Undercurrent news, 29 Oct 2015: Sea lice tops Marine Harvest Agenda

Sea lice was mentioned more than 60 times inMarine Harvest’s Q3 2015 report, released Oct. 28.

The statistic – calculated by Norne Research – evidences how high the issue now is on the Norwegian salmon farmer’s agenda. In contrast, it was mentioned between 30 and 40 times in last year’s Q3 result.

In his presentation, CEO Alf-Helge Aarskog described sea lice as the “industry’s biggest challenge”, attributing high production overheads for the quarter to mitigation costs.

But, while realistic, Aarskog’s outlook on sea lice management veered more towards bullish than bearish.

More considerable mention was made of the company’s new strategy in combatting what many industry players have long considered to be the scourge of the seas. The new approach is based primarily on early issue discovery and non-medical treatment.

Times “sea lice” is mentioned in the interim report. Source: Norne Research

Aarskog said that when the 0.2 pregnant female lice level is in danger of being breached, the group deems it time to take action. This, he said, was far earlier than the protocol set by the Norwegian government, but pre-emption was the best means of reducing the probability of spread.

Sea lice are now required to be counted in every pen each week, which Aarskog again described as going above and beyond government guidelines.

“We need to be more precise,” he said.

In addition to a greater focus on cleaner nets, the new strategy also has its basis in non-medical tools, including sea lice-eating fish, salmon skirts and fresh-water treatments – “in some areas, it’s the only thing that works,” said Aarskog, referring to the latter.

Aarskog appeared to infer that the days of medicine solutions were over, openly lamenting the use of antibiotics, particularly in Chile.

“Biologically speaking, it’s not sustainable,” he said. “The government there needs to get on top of this, because you cannot use such high levels of antibiotics.”

Marine Harvest has also made no secret of its intention to greater harness technology – namely laser – to drive down sea lice levels. The group has already put its money where its mouth is on this, having entered into a deal with Stingray Marine Solutions in September to install ice lasers in one its farms.

But Aarskog was willing to admit that sea lice treatment was “a huge job, in which we are doing better in some areas than others”.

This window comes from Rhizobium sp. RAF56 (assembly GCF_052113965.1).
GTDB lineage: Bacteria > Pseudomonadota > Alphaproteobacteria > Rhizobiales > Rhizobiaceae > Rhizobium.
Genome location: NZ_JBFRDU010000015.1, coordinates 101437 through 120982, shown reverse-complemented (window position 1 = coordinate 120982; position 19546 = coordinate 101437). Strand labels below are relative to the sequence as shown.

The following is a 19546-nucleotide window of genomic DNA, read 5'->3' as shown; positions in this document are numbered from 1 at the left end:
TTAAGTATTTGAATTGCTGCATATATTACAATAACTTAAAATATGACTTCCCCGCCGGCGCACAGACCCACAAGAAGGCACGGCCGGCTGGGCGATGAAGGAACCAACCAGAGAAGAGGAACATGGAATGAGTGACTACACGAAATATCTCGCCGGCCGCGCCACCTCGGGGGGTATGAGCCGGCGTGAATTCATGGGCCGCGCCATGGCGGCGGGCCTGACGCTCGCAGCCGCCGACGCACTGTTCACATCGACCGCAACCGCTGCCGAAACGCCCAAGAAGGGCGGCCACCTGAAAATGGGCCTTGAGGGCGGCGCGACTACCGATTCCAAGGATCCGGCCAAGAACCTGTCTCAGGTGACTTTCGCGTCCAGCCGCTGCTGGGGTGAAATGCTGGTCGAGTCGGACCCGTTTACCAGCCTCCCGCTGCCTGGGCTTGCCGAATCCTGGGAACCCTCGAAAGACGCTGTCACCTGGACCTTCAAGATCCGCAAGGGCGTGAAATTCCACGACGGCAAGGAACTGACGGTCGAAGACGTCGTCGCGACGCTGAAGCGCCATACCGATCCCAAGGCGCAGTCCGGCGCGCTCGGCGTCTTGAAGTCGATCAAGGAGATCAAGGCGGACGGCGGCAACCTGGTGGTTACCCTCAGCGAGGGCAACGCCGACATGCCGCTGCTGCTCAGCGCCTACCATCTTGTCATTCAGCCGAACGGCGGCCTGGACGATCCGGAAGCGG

Treatment failures, can, in some instances, be catastrophic. In October, it was reported that 17,000 Marine Harvest salmon had been killed in the region of Gulesto, in Bremanger, as a result of delousing exercise gone awry.

Referring to the group’s home market of Norway, he said Region North – which achieved earnings before interest and taxes (ebit) of NOK 10.76 per kilo in Q3, compared to NOK 9.76/kg during Q3 2014 – was “under complete control”.

Likewise, the group’s sea lice treatment had “some good effect” in Region South, where the year-on-year ebit rose from NOK 6.67/kg to NOK 8.32/kg, while Region West – ebit of NOK 10.93/kg versus NOK 9.80/kg in 2014 – was doing “fairly well”.

Region Mid, however, saw its ebit slide to NOK 9.28/kg compared to NOK 9.76/kg for last year’s quarter, as profitability fell foul of sea lice.

Marine Harvest operational EBIT/kg per region. Source: Marine Harvest

“It has been challenging, not always great, and it’s going to take a lot of discipline, hard work, and capital in equipment – but the rewards are worth it,” said Aarskog.

Not everyone is convinced. Commenting on the Q3 report, analysts Norne Research said the market has underappreciated the correlation between sea lice costs – both direct treatment and indirect – and lost potential revenues due to the need to slaughter young fish.

Analyst Nordea analyst Kolbjorn Giskeodegard shares a different opinion, claiming “sea lice situation has been better this year than last year, asking Aarskog in a question-and-answer session after the presentation whether this was down to “management or nature”.

“Probably a combination of both,” answered the Marine Harvest chief. “Although, there has been good management, especially in the Region South. The big thing, though, is to take down sea lice that can release eggs. For future growth, we really need to take care of this problem.”

In spite of concerns over the impact of sea lice treatment costs – not to mention losses in Chile and low prices in Canada – Marine Harvest’s Q3 operational earnings exceeded its own forecast and that of analysts, reaching NOK 720 million ($85.09m).

While down 21.05% year-on-year, it is above the level of NOK 710m the company hadguided for on Oct.15.

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